• Infant acetaminophen use linked with childhood asthma risk
    Children who received more acetaminophen as babies had a greater likelihood of suffering asthmalike symptoms in preschool than those who were less likely to be treated with the drug, a Danish study shows. Although the findings, published in the Journal of Allergy and Clinical Immunology, demonstrated an association between use of the drug and later asthma risk, it did not demonstrate a causal relationship. Reuters (11/11) LinkedInFacebookTwitterEmail this Story
Free Guide: The Future of Patient Care
Mobile clinical workspaces are the future of patient care. You shouldn't have to think about technology. It should just work - whenever, wherever the point of care takes place. With VMware Point of Care Solutions, you get non-stop, mobile access to critical patient-care applications, information and images. Download our Pocket Guide Here.
  Trends & Technologies 
  • Massage therapy may help strengthen immune systems of preemies
    Premature babies who received massage therapy sessions had natural killer cells with better killing ability than those who weren't given massages, a study in the journal Pediatrics showed. Although it remains uncertain how massages boost the immune system, the findings suggested that stress curbs the activity of natural killer cells. (11/12) LinkedInFacebookTwitterEmail this Story
  • Mich. hospitals report gains in quality of care measures
    Michigan hospitals worked to prevent hospital-associated infections, reduced the number of patients who left emergency departments without being seen and lowered rates of elective early births, according to a quality report by the Michigan Health & Hospital Association. Hospitals also reported NICU admissions were reduced by more than 43%. Crain's Detroit Business (free registration) (11/12) LinkedInFacebookTwitterEmail this Story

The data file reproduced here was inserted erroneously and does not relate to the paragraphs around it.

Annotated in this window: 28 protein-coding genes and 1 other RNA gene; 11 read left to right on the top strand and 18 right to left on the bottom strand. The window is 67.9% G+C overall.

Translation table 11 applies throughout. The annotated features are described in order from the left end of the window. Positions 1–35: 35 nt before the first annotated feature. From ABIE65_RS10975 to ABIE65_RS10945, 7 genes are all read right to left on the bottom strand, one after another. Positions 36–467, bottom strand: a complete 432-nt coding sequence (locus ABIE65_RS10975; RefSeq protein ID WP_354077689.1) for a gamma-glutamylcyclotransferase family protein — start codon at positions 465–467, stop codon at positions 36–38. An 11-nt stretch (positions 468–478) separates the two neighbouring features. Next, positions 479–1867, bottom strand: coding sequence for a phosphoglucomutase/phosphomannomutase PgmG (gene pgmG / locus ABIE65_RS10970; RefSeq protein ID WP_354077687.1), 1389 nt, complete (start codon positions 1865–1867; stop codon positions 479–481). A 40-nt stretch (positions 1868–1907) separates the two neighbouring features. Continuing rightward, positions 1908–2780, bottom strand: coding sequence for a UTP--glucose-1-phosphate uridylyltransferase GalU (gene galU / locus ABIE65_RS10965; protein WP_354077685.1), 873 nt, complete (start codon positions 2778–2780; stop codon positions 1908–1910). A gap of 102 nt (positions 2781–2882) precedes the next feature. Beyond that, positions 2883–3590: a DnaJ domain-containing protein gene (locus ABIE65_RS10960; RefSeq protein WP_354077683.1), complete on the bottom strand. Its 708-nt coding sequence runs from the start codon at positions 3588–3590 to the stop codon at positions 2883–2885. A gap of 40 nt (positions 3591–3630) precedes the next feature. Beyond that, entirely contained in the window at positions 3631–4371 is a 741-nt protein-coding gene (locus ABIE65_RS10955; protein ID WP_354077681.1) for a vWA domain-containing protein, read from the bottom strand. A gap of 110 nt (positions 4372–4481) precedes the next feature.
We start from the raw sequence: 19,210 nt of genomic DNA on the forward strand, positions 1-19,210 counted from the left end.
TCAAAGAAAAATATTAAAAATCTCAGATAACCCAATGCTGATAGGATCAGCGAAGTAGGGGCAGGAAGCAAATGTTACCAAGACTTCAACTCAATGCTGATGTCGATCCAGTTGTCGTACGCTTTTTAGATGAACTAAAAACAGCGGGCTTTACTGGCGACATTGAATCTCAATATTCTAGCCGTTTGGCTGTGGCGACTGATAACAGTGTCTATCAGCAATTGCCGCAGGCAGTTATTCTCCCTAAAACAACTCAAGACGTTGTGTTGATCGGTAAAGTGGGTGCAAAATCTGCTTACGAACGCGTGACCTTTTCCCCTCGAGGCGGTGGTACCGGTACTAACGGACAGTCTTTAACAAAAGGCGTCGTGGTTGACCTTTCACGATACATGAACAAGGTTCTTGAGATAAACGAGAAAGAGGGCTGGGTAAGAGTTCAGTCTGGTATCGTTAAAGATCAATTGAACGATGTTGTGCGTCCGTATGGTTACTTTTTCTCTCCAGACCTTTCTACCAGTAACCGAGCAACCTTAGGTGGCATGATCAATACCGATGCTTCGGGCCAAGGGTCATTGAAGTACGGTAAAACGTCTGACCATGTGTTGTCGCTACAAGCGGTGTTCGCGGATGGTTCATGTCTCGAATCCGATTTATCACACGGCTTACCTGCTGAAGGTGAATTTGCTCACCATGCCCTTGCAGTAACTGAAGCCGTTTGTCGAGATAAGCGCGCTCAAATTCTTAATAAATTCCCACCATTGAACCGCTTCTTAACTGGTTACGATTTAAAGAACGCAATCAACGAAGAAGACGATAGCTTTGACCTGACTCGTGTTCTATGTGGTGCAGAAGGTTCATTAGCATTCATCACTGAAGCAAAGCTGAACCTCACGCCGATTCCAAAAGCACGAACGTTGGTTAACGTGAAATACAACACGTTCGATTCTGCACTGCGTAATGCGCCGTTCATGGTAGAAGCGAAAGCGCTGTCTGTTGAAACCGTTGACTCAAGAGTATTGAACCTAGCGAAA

Legislative Policy & Regulatory News 
Position TitleCompany NameLocation
Clinical Nurse LeaderMinneapolis VA Medical CenterUS - MN - Minneapolis
Licensed, RNAt Home Independent CareUS - NY - Utica
Nurse Manager - Critical Care UnitColumbus Regional HospitalUS - IN - Columbus
Click here to view more job listings.

  ANA News 
  • Last chance to register -- Leading People Webinar on Wednesday
    Leading people involves having courage, humility, curiosity and compassion as well as creating ongoing learning through listening and sharing information. Explore ways to build positive relationships, lead in multicultural environments, and collaborate across disciplines that result in accountable and safe patient care environments. ANA CEO Marla Weston will join the panel discussion following the presentation. Register today! LinkedInFacebookTwitterEmail this Story
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For the happiest life, rigorously plan your days, leave your nights open to chance."
--Mignon McLaughlin,
American author and journalist